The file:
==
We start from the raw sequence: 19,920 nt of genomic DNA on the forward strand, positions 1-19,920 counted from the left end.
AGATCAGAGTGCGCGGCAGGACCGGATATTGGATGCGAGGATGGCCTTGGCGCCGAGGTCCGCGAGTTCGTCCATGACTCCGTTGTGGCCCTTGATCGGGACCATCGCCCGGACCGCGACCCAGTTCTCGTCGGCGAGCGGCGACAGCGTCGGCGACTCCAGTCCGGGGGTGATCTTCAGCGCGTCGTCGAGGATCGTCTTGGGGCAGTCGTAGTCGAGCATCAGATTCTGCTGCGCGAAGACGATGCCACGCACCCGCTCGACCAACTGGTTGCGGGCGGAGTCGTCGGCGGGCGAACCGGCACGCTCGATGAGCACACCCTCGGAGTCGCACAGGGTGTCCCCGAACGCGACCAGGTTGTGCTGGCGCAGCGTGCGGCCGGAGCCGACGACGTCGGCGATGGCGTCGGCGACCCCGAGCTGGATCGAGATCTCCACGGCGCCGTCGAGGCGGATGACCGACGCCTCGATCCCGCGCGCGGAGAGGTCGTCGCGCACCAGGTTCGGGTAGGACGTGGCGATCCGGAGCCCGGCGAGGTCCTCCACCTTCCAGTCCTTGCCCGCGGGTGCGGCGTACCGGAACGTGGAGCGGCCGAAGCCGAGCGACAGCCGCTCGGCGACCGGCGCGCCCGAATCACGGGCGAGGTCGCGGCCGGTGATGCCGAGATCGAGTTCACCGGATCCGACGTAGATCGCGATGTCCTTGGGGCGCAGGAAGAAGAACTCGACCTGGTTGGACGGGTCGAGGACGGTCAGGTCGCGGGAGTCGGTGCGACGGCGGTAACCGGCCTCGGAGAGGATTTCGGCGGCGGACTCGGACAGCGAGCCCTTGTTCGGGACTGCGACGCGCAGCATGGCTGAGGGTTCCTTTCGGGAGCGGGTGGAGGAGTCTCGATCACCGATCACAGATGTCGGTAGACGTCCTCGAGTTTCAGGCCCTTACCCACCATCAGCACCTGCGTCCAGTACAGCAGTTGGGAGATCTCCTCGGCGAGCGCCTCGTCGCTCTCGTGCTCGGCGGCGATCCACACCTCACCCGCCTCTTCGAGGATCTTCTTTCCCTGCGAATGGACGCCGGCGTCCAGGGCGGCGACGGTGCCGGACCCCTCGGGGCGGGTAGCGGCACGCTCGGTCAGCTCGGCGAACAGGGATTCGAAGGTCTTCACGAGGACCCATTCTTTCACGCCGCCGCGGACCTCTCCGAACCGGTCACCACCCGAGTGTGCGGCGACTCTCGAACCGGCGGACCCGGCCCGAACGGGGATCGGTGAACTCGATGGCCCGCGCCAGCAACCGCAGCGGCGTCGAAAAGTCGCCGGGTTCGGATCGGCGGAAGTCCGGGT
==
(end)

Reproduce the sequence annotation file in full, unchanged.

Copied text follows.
We start from the raw sequence: 19,920 nt of genomic DNA on the forward strand, positions 1-19,920 counted from the left end.
AGATCAGAGTGCGCGGCAGGACCGGATATTGGATGCGAGGATGGCCTTGGCGCCGAGGTCCGCGAGTTCGTCCATGACTCCGTTGTGGCCCTTGATCGGGACCATCGCCCGGACCGCGACCCAGTTCTCGTCGGCGAGCGGCGACAGCGTCGGCGACTCCAGTCCGGGGGTGATCTTCAGCGCGTCGTCGAGGATCGTCTTGGGGCAGTCGTAGTCGAGCATCAGATTCTGCTGCGCGAAGACGATGCCACGCACCCGCTCGACCAACTGGTTGCGGGCGGAGTCGTCGGCGGGCGAACCGGCACGCTCGATGAGCACACCCTCGGAGTCGCACAGGGTGTCCCCGAACGCGACCAGGTTGTGCTGGCGCAGCGTGCGGCCGGAGCCGACGACGTCGGCGATGGCGTCGGCGACCCCGAGCTGGATCGAGATCTCCACGGCGCCGTCGAGGCGGATGACCGACGCCTCGATCCCGCGCGCGGAGAGGTCGTCGCGCACCAGGTTCGGGTAGGACGTGGCGATCCGGAGCCCGGCGAGGTCCTCCACCTTCCAGTCCTTGCCCGCGGGTGCGGCGTACCGGAACGTGGAGCGGCCGAAGCCGAGCGACAGCCGCTCGGCGACCGGCGCGCCCGAATCACGGGCGAGGTCGCGGCCGGTGATGCCGAGATCGAGTTCACCGGATCCGACGTAGATCGCGATGTCCTTGGGGCGCAGGAAGAAGAACTCGACCTGGTTGGACGGGTCGAGGACGGTCAGGTCGCGGGAGTCGGTGCGACGGCGGTAACCGGCCTCGGAGAGGATTTCGGCGGCGGACTCGGACAGCGAGCCCTTGTTCGGGACTGCGACGCGCAGCATGGCTGAGGGTTCCTTTCGGGAGCGGGTGGAGGAGTCTCGATCACCGATCACAGATGTCGGTAGACGTCCTCGAGTTTCAGGCCCTTACCCACCATCAGCACCTGCGTCCAGTACAGCAGTTGGGAGATCTCCTCGGCGAGCGCCTCGTCGCTCTCGTGCTCGGCGGCGATCCACACCTCACCCGCCTCTTCGAGGATCTTCTTTCCCTGCGAATGGACGCCGGCGTCCAGGGCGGCGACGGTGCCGGACCCCTCGGGGCGGGTAGCGGCACGCTCGGTCAGCTCGGCGAACAGGGATTCGAAGGTCTTCACGAGGACCCATTCTTTCACGCCGCCGCGGACCTCTCCGAACCGGTCACCACCCGAGTGTGCGGCGACTCTCGAACCGGCGGACCCGGCCCGAACGGGGATCGGTGAACTCGATGGCCCGCGCCAGCAACCGCAGCGGCGTCGAAAAGTCGCCGGGTTCGGATCGGCGGAAGTCCGGGT